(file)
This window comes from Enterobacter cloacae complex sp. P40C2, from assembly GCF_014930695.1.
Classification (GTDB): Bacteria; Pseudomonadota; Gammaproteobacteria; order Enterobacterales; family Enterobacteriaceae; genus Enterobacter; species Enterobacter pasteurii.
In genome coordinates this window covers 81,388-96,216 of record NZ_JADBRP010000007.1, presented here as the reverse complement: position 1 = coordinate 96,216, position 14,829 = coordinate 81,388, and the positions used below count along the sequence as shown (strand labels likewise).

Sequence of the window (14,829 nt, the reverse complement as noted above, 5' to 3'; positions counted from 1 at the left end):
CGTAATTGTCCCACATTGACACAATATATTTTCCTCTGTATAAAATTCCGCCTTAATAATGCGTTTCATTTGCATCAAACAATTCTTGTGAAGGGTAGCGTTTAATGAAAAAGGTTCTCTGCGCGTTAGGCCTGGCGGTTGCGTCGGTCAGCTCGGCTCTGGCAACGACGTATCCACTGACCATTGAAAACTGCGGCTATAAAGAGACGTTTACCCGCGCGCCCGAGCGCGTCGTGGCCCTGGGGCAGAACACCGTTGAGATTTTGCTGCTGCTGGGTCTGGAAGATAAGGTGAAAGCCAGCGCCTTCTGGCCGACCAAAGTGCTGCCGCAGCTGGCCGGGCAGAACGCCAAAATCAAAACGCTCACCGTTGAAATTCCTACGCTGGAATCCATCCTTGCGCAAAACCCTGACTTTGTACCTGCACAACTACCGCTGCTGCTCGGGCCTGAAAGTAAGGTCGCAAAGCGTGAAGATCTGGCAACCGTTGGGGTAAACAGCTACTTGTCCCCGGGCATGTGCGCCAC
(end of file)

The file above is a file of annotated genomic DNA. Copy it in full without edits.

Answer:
This window comes from Enterobacter cloacae complex sp. P40C2, from assembly GCF_014930695.1.
Classification (GTDB): Bacteria; Pseudomonadota; Gammaproteobacteria; order Enterobacterales; family Enterobacteriaceae; genus Enterobacter; species Enterobacter pasteurii.
In genome coordinates this window covers 81,388-96,216 of record NZ_JADBRP010000007.1, presented here as the reverse complement: position 1 = coordinate 96,216, position 14,829 = coordinate 81,388, and the positions used below count along the sequence as shown (strand labels likewise).

Sequence of the window (14,829 nt, the reverse complement as noted above, 5' to 3'; positions counted from 1 at the left end):
CGTAATTGTCCCACATTGACACAATATATTTTCCTCTGTATAAAATTCCGCCTTAATAATGCGTTTCATTTGCATCAAACAATTCTTGTGAAGGGTAGCGTTTAATGAAAAAGGTTCTCTGCGCGTTAGGCCTGGCGGTTGCGTCGGTCAGCTCGGCTCTGGCAACGACGTATCCACTGACCATTGAAAACTGCGGCTATAAAGAGACGTTTACCCGCGCGCCCGAGCGCGTCGTGGCCCTGGGGCAGAACACCGTTGAGATTTTGCTGCTGCTGGGTCTGGAAGATAAGGTGAAAGCCAGCGCCTTCTGGCCGACCAAAGTGCTGCCGCAGCTGGCCGGGCAGAACGCCAAAATCAAAACGCTCACCGTTGAAATTCCTACGCTGGAATCCATCCTTGCGCAAAACCCTGACTTTGTACCTGCACAACTACCGCTGCTGCTCGGGCCTGAAAGTAAGGTCGCAAAGCGTGAAGATCTGGCAACCGTTGGGGTAAACAGCTACTTGTCCCCGGGCATGTGCGCCAC